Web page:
Being the proverbial square peg in the round hole is nothing new to Pavithra Venkataraman ’22. In fact, that is how she has felt both in her hometown of Columbus, Indiana, and in Chennai, India, where she lived from ages 8-11.
That feeling of not knowing where her allegiance lay is largely responsible for Venkataraman’s endless search for the perfect fit, to her eventual awareness that others were feeling that same way. Ultimately, that experience energized her into the multi-layered person she is today, poised to become the change she craves.
“I had always sort of felt like I never completely fit in at either location,” recalled Venkataraman. “Living in Columbus, the majority of my peers and classmates were white and had only ever experienced that one location. However, when I lived in India, I never fit in completely with my classmates who had always lived in India either, especially since my first language was English and theirs was not. That binary component has always influenced my exploration of finding a community where I felt like I fit in, no matter where everyone was from or how they grew up.”
Venkataraman, now a University Scholar, enrolled at Stony Brook as an applied mathematics and statistics major, but soon realized it was not the right fit. A women’s studies class led her to take more classes in that field, and she is now pursuing a bachelor’s degree in Women’s and Gender Studies.
“This major has been so enjoyable to me because of how broad it is. The point of the major is to learn about all the various ways in which different identities and social systems interact to create injustices and inequities in our world and I appreciate how much that teaches me,” she said. “Although a lot of the subject matter is tough and disheartening, I cannot imagine not exposing myself to these topics because they affect so many people in so many ways and the more that I know, the more I can help instead of contribute harm.”
Venkataraman double minored in philosophy (where courses in symbolic logic have taught her to think more critically, and philosophy of race and existentialism touched upon race, ethics and existence) and political science. “Logical and critical thinking skills are also very important for a legal field,” she said. “I added a political science minor because I wanted to take more classes related specifically to law.”
Venkatamaran appreciated the support that she received from her resident assistants as a freshman and returned the favor by becoming an RA at Benedict Hall in July 2020, collaborating with staff to create events and initiatives like the Haunted House walk-through, which was both COVID-safe and fun.
Venkataraman — who is also editor of The Torch, the semesterly University Scholars Program newsletter — was recently accepted as a social media intern for the Response Crisis Center of Suffolk County, which provides a mental health hotline as well as community outreach. She was drawn to it “because of how prevalent this issue is within our peer group and how difficult it can be for people to get help.”
At Stony Brook, Venkataraman has been trained in Red Watch Band (alcohol bystander intervention), One Love (relationship abuse), and QPR (suicide bystander intervention). “They give me more tools to add to my tool belt when it comes to helping others around me,” she said.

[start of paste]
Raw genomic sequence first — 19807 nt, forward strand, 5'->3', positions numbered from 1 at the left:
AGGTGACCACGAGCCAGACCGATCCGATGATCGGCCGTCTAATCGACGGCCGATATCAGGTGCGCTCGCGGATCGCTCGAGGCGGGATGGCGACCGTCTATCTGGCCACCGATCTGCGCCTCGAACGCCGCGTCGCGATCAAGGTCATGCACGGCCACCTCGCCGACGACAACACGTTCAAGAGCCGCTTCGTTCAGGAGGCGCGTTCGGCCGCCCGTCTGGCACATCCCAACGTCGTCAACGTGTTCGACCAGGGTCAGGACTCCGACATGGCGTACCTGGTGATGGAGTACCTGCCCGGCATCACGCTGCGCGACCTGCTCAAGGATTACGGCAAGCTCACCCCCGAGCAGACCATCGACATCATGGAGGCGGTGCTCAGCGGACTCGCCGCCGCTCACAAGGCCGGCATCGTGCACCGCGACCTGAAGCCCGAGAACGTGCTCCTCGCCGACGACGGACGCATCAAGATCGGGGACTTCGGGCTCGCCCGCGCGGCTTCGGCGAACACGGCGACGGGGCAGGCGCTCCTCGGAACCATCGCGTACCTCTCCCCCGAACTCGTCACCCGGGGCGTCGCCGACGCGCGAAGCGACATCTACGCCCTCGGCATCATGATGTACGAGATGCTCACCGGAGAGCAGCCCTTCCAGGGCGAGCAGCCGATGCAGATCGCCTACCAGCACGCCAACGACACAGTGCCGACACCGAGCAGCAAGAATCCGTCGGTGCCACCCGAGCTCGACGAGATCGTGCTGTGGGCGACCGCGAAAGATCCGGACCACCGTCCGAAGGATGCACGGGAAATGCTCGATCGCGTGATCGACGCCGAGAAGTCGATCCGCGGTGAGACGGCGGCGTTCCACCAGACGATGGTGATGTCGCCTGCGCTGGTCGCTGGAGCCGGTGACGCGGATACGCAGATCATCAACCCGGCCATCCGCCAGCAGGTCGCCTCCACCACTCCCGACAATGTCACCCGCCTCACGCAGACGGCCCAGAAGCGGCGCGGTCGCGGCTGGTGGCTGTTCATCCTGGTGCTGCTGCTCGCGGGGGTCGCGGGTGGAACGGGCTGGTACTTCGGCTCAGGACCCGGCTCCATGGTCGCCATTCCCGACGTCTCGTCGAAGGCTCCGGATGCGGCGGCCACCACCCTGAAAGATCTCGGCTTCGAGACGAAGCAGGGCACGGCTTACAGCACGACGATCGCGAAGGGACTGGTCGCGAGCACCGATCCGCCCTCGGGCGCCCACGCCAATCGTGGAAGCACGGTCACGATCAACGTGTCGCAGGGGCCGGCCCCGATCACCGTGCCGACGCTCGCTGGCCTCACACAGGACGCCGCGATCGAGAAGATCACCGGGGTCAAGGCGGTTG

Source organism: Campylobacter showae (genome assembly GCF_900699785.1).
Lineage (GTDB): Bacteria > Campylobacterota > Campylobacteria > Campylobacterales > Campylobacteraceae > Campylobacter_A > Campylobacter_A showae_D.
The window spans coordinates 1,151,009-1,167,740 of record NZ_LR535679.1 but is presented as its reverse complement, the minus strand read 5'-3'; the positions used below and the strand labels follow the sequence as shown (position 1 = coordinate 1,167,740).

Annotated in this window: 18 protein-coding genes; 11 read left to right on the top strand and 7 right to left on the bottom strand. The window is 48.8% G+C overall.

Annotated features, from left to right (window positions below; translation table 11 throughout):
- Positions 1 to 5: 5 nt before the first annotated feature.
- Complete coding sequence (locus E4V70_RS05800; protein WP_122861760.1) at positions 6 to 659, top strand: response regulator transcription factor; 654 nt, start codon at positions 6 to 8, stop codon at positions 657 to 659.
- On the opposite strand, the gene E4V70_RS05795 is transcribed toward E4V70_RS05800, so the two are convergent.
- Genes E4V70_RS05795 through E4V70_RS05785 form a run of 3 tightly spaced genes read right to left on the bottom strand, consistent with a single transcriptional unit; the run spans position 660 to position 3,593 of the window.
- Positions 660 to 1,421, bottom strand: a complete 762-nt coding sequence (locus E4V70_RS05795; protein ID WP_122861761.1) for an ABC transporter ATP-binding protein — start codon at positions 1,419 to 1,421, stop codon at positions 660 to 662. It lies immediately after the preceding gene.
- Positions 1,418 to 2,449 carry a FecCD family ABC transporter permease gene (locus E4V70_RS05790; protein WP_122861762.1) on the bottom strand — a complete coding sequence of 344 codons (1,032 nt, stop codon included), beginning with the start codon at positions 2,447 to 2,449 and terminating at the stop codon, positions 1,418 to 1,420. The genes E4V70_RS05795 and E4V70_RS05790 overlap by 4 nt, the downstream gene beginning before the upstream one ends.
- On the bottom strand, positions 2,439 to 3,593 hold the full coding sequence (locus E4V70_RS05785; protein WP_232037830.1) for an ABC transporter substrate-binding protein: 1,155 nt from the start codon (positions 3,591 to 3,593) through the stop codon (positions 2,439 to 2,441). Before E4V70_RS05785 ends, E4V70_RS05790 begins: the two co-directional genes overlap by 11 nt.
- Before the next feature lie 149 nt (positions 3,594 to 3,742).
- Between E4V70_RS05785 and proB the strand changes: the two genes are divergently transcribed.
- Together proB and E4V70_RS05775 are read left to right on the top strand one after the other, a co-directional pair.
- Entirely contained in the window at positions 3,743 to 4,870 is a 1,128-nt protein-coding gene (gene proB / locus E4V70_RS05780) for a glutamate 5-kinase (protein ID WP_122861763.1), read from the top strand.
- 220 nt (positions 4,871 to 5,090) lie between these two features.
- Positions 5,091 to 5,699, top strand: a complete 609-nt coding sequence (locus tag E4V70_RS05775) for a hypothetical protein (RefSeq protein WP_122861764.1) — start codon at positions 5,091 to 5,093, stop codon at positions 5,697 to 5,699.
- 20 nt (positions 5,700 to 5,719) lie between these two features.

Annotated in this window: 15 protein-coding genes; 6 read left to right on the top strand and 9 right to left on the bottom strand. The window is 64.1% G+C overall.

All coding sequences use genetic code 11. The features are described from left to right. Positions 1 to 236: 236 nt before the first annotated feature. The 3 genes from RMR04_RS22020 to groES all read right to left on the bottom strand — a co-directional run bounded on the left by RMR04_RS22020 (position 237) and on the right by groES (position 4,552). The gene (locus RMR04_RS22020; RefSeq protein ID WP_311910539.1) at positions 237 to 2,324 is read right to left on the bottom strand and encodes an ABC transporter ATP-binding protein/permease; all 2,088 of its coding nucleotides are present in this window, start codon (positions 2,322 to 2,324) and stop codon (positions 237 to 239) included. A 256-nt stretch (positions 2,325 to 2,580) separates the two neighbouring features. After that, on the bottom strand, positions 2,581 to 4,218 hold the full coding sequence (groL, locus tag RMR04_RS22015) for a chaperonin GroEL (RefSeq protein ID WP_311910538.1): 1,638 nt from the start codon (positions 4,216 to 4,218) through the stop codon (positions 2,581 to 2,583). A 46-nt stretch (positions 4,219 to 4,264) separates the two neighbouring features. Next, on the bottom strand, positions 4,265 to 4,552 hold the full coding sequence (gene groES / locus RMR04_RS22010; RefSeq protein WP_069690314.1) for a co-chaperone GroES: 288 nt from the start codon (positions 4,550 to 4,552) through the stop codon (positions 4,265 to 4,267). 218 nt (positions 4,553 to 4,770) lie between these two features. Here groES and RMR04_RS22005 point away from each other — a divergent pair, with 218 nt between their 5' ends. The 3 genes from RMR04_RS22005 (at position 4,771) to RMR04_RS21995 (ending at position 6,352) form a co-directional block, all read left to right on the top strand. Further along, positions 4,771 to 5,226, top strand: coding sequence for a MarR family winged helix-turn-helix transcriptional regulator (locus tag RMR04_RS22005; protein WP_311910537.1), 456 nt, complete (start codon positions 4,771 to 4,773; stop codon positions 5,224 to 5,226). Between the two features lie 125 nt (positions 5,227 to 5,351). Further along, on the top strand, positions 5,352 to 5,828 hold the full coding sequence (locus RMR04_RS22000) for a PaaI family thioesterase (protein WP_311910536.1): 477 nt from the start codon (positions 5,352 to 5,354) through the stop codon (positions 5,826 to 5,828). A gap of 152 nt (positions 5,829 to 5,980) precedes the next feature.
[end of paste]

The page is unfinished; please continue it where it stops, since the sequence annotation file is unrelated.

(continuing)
As a release from her intense stewardship, Venkataraman enjoys singing, inspired by her father, who has a background in classical Indian (Carnatic) music and has performed in several concerts in India. Venkataraman took Carnatic vocal lessons when living in India, and later expanded her musical horizons with voice lessons in Western music, singing in choirs and bands in middle and high school.
She was accepted into the Stony Brook Vocalists, an a cappella music club, as a sophomore. “I love being part of a group that can create such beautiful music and harmonies with just our voices,” said Venkataraman, who is now the club president.
“In a normal year, we perform around campus wherever requested for clubs and campus departments, around three or four times a week, we rehearse twice a week, and we put on two concerts open to the campus community,” she said. “In a virtual setting, we have not been able to do all of the normal in-person performances but have really worked to improve our online presence by putting out full group videos around three times a semester, as well as smaller individual social media clips.”
Venkataraman plans on attending law school after her time at Stony Brook, noting that she likes “taking an issue and putting together a team to figure out the most efficient solution to that problem and implementing it together, which I think lends itself in law to being an advocate for people who might not be able to advocate for themselves.”
“In terms of a career, I have always known that I wanted to apply my specific skillset to helping those who do not have the same privileges that I was blessed with,” Venkataraman added. “The fact that we do not live in a just society is obvious, and I cannot imagine myself not doing everything that I can to help those who are not able to help themselves.”
Suffice it to say that Venkataraman and Stony Brook have found the perfect fit.
— Glenn Jochum